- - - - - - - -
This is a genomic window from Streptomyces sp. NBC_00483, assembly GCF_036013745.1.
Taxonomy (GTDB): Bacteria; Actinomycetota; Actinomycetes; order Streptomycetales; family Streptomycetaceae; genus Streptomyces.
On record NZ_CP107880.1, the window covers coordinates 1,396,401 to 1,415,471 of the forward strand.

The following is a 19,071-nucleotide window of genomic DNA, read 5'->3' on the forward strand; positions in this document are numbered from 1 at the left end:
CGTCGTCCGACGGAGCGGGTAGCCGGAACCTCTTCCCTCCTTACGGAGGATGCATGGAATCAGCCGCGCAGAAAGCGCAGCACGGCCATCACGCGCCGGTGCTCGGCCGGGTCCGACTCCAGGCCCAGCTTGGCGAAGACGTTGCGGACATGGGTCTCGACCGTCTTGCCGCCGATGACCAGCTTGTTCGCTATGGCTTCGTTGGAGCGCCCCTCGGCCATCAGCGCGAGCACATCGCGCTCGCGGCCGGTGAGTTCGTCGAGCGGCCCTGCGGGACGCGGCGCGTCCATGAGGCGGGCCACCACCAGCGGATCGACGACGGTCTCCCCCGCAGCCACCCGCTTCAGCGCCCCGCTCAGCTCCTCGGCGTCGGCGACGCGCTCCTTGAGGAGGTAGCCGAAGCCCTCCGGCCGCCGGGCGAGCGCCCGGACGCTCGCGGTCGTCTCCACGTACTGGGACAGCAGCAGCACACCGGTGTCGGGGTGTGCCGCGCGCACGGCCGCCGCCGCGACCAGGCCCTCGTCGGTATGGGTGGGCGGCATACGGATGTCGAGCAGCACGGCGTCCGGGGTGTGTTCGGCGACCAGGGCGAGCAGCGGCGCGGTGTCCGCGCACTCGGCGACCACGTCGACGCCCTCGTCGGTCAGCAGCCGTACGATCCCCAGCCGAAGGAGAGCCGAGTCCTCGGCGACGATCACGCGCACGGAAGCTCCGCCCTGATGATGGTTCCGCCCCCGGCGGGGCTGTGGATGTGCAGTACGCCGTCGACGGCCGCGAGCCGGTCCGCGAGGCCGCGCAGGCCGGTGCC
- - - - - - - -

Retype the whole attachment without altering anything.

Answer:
This is a genomic window from Streptomyces sp. NBC_00483, assembly GCF_036013745.1.
Taxonomy (GTDB): Bacteria; Actinomycetota; Actinomycetes; order Streptomycetales; family Streptomycetaceae; genus Streptomyces.
On record NZ_CP107880.1, the window covers coordinates 1,396,401 to 1,415,471 of the forward strand.

The following is a 19,071-nucleotide window of genomic DNA, read 5'->3' on the forward strand; positions in this document are numbered from 1 at the left end:
CGTCGTCCGACGGAGCGGGTAGCCGGAACCTCTTCCCTCCTTACGGAGGATGCATGGAATCAGCCGCGCAGAAAGCGCAGCACGGCCATCACGCGCCGGTGCTCGGCCGGGTCCGACTCCAGGCCCAGCTTGGCGAAGACGTTGCGGACATGGGTCTCGACCGTCTTGCCGCCGATGACCAGCTTGTTCGCTATGGCTTCGTTGGAGCGCCCCTCGGCCATCAGCGCGAGCACATCGCGCTCGCGGCCGGTGAGTTCGTCGAGCGGCCCTGCGGGACGCGGCGCGTCCATGAGGCGGGCCACCACCAGCGGATCGACGACGGTCTCCCCCGCAGCCACCCGCTTCAGCGCCCCGCTCAGCTCCTCGGCGTCGGCGACGCGCTCCTTGAGGAGGTAGCCGAAGCCCTCCGGCCGCCGGGCGAGCGCCCGGACGCTCGCGGTCGTCTCCACGTACTGGGACAGCAGCAGCACACCGGTGTCGGGGTGTGCCGCGCGCACGGCCGCCGCCGCGACCAGGCCCTCGTCGGTATGGGTGGGCGGCATACGGATGTCGAGCAGCACGGCGTCCGGGGTGTGTTCGGCGACCAGGGCGAGCAGCGGCGCGGTGTCCGCGCACTCGGCGACCACGTCGACGCCCTCGTCGGTCAGCAGCCGTACGATCCCCAGCCGAAGGAGAGCCGAGTCCTCGGCGACGATCACGCGCACGGAAGCTCCGCCCTGATGATGGTTCCGCCCCCGGCGGGGCTGTGGATGTGCAGTACGCCGTCGACGGCCGCGAGCCGGTCCGCGAGGCCGCGCAGGCCGGTGCC